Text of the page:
I am ashamed to say this is the only country on the list that I have not visited, so had to do a little bit of research. (At least we all now know the destination of my next vacation). Lonely Planet claim this is the place to head for an ‘authentic experience’. Here you will find magnificent waterfalls, remote villages and mighty mountains for you to explore. This is a down to earth holiday destination, a place at which nature is the highlight. This is perfect for gay and lesbian tourists who have more eco leanings, but don’t be put of if that’s not you. Vanuata consists of 83 islands, leaving gay and lesbian tourists spoilt for choice. Gay and lesbian relationships are legal in Vanuata and the age of consent for gay sex was lowered to the same age as heterosexual sex back in 2007.


This may seem like the most mainstream choice on the Lonely Planet list, but still always good to see Italy getting the credit for being a must visit travel destination. Soak up the history of the world in Rome, admire the art in Florence, eat the best Pizza in the world in Naples or get romantic in Venice. Italy boasts 44 Unesco World Heritage sites, and in 2011 are celebrating 150 years as a country. Not that Italians need a good excuse for a party, expect the wine to be flowing and the food to be plentiful.


Tanzania is a place with locations whose names alone get travelers excited – Kilmanjaro and Zanzibar are just two such destinations. Clearly a highlight of Africa, but sadly not the warmest of places for gay and lesbian tourists to visit. If you choose to travel to Tanzania, be prepared to either keep your sexuality hidden or face rejection from locals. For wildlife lovers it may be worth stepping back into your gay closet for a short while. The country offers you the chance to see hippos, crocodiles, red colobus monkeys, black rhino and leatherback turtles.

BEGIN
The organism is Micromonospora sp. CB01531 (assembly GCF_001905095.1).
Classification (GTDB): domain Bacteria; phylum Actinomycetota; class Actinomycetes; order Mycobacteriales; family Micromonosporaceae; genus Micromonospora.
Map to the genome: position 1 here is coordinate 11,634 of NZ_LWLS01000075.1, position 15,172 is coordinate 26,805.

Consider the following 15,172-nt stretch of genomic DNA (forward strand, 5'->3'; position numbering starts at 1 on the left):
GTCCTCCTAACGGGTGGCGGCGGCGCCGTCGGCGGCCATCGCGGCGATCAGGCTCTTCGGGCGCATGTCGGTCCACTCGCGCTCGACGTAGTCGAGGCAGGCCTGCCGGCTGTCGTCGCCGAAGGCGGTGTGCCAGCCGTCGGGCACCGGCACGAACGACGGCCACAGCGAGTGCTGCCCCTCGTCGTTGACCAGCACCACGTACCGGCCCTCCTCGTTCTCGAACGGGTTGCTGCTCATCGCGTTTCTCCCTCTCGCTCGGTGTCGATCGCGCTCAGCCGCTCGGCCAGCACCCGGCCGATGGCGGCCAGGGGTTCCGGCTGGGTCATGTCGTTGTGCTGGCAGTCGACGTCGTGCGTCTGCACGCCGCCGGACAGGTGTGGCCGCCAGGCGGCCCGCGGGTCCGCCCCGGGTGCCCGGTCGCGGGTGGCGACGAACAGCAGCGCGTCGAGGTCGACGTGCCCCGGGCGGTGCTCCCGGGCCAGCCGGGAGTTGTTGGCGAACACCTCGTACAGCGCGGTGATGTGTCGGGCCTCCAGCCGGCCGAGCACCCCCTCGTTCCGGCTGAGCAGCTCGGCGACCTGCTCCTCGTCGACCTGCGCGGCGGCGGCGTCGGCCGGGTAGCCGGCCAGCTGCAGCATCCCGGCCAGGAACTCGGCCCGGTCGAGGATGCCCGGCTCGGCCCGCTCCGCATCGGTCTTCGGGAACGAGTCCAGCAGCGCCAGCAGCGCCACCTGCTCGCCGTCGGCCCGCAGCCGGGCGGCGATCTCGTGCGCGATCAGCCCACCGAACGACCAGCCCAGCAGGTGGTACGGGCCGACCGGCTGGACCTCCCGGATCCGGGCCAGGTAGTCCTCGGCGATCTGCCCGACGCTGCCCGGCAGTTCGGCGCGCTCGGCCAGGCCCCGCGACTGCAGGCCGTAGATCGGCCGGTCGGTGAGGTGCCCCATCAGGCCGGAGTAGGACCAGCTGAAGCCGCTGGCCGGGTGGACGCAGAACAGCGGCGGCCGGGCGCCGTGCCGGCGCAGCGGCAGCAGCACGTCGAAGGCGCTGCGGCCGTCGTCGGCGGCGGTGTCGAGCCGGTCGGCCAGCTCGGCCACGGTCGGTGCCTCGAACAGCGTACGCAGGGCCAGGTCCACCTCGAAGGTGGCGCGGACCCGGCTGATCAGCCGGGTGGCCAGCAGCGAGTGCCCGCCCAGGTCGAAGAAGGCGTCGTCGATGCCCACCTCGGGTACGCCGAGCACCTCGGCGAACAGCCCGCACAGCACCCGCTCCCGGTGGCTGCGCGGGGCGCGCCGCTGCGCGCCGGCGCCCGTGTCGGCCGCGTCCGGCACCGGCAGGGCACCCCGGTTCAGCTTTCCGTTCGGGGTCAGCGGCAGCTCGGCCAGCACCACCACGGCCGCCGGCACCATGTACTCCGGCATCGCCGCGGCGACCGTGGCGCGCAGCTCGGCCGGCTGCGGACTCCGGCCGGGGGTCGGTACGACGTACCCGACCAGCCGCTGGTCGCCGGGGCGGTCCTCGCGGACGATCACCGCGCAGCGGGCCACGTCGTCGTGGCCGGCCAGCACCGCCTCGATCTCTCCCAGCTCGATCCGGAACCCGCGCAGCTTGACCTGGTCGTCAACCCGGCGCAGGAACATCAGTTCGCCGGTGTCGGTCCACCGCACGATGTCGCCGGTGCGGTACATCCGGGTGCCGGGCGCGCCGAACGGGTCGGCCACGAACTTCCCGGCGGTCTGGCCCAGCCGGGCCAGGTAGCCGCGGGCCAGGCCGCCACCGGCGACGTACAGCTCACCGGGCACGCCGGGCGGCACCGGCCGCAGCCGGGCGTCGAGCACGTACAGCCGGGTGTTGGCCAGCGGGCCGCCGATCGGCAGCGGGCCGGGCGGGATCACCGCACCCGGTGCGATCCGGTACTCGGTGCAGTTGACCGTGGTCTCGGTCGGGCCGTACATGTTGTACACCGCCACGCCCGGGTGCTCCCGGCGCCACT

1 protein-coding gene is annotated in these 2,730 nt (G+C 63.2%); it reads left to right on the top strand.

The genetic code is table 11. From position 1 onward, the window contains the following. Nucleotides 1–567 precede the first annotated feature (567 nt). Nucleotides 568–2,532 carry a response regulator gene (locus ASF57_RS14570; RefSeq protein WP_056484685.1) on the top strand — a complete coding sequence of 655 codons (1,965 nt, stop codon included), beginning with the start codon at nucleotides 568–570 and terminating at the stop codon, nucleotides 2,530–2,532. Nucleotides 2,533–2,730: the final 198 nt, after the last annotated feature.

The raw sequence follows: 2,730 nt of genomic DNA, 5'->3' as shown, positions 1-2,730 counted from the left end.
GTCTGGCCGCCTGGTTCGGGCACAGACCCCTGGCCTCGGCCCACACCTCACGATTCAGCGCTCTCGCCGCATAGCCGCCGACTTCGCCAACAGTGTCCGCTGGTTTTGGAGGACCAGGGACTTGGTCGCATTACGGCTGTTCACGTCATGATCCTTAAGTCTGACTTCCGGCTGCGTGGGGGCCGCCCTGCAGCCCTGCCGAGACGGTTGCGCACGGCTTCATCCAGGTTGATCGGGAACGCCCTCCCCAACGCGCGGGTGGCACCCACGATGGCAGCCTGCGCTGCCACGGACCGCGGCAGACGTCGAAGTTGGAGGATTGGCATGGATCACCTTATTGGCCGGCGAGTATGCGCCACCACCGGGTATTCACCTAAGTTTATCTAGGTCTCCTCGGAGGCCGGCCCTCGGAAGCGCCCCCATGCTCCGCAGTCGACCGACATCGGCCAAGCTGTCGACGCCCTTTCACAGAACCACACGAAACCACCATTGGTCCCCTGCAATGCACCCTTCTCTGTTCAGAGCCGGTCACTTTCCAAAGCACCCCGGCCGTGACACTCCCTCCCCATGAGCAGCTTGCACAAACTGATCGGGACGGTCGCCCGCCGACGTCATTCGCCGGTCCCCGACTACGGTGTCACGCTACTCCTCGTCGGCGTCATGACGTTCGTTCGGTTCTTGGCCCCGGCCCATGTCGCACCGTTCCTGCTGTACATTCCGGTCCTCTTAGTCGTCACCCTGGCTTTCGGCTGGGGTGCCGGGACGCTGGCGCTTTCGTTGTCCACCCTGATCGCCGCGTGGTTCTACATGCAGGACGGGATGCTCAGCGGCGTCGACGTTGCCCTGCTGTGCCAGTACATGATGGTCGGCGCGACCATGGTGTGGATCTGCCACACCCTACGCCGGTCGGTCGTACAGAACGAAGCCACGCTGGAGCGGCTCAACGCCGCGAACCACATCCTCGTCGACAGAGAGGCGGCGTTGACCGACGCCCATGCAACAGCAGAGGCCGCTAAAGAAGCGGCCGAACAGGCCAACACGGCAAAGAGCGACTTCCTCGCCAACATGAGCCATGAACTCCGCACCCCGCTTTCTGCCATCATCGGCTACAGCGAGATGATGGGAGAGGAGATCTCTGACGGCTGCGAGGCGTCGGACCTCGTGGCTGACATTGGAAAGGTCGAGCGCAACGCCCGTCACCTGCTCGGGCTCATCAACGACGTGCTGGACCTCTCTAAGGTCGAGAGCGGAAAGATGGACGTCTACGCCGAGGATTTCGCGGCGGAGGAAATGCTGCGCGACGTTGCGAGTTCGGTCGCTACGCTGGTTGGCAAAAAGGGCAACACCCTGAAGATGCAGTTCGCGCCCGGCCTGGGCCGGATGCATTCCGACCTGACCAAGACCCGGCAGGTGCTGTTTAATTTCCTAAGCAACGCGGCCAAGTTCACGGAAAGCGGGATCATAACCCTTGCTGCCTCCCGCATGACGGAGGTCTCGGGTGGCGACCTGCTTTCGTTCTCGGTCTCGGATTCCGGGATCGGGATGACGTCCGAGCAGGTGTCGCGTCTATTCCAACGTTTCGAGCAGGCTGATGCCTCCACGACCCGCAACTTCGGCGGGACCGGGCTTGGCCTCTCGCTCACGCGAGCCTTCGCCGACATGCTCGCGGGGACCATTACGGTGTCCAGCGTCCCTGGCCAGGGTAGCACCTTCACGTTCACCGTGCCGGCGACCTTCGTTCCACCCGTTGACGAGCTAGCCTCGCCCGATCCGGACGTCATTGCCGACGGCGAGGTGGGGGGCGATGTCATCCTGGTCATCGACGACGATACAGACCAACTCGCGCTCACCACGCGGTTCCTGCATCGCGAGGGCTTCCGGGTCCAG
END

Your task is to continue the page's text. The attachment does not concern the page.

You may only be familiar with Syria as a headline grabbing country, involved in nasty affairs with western countries, well according to Lonely Planet it is time to take a fresh look at the country. You will find your tourist dollar getting your further here, a chance for you to live it up in Syria. Gay and lesbian tourist will find Syria is a hospitable place, although homosexuality is still illegal in the country so don’t go and expect to be able to flaunt your sexuality.


The final destination on the Lonely Planet list is wonderful Japan, which I am personally so pleased to see making the list. From the non-stop buzz of Tokyo to the remote and peacefulness of the villages in the north of the country. This is not a cheap vacation choice for tourists, and gay and lesbian can find ways to make it fit their budget. Traveling around Japan is a dream, with a train system which is the envy of the world. Food does not have to be expensive, eat with locals and stay away from (the far too many) western chains which are springing up. Gay and lesbian tourist will find little objection to same sex couples (partly because of the conservative nature of the country). In Tokyo gay and lesbian tourist blend in, go further afield in Japan and you gay and lesbians are more likely to become a talking point.